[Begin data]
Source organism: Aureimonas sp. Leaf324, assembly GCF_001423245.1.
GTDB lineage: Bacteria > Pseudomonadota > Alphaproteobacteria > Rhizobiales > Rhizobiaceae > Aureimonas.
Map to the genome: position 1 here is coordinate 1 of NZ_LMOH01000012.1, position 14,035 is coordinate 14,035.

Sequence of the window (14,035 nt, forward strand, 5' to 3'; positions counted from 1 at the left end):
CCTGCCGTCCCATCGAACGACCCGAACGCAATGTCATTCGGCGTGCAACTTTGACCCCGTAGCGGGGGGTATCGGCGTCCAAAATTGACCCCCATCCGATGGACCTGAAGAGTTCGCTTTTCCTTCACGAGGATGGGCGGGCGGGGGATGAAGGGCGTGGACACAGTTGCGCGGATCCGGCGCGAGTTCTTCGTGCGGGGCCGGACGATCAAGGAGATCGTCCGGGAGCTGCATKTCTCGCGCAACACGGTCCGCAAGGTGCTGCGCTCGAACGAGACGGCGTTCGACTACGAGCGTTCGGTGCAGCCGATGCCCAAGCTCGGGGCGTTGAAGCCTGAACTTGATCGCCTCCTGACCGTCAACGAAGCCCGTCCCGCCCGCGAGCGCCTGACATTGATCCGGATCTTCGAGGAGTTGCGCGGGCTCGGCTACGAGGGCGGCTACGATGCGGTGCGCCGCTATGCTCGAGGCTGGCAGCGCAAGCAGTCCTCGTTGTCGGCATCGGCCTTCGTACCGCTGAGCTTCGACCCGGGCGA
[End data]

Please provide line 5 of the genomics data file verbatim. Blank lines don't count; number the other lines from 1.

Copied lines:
CCTGCCGTCCCATCGAACGACCCGAACGCAATGTCATTCGGCGTGCAACTTTGACCCCGTAGCGGGGGGTATCGGCGTCCAAAATTGACCCCCATCCGATGGACCTGAAGAGTTCGCTTTTCCTTCACGAGGATGGGCGGGCGGGGGATGAAGGGCGTGGACACAGTTGCGCGGATCCGGCGCGAGTTCTTCGTGCGGGGCCGGACGATCAAGGAGATCGTCCGGGAGCTGCATKTCTCGCGCAACACGGTCCGCAAGGTGCTGCGCTCGAACGAGACGGCGTTCGACTACGAGCGTTCGGTGCAGCCGATGCCCAAGCTCGGGGCGTTGAAGCCTGAACTTGATCGCCTCCTGACCGTCAACGAAGCCCGTCCCGCCCGCGAGCGCCTGACATTGATCCGGATCTTCGAGGAGTTGCGCGGGCTCGGCTACGAGGGCGGCTACGATGCGGTGCGCCGCTATGCTCGAGGCTGGCAGCGCAAGCAGTCCTCGTTGTCGGCATCGGCCTTCGTACCGCTGAGCTTCGACCCGGGCGA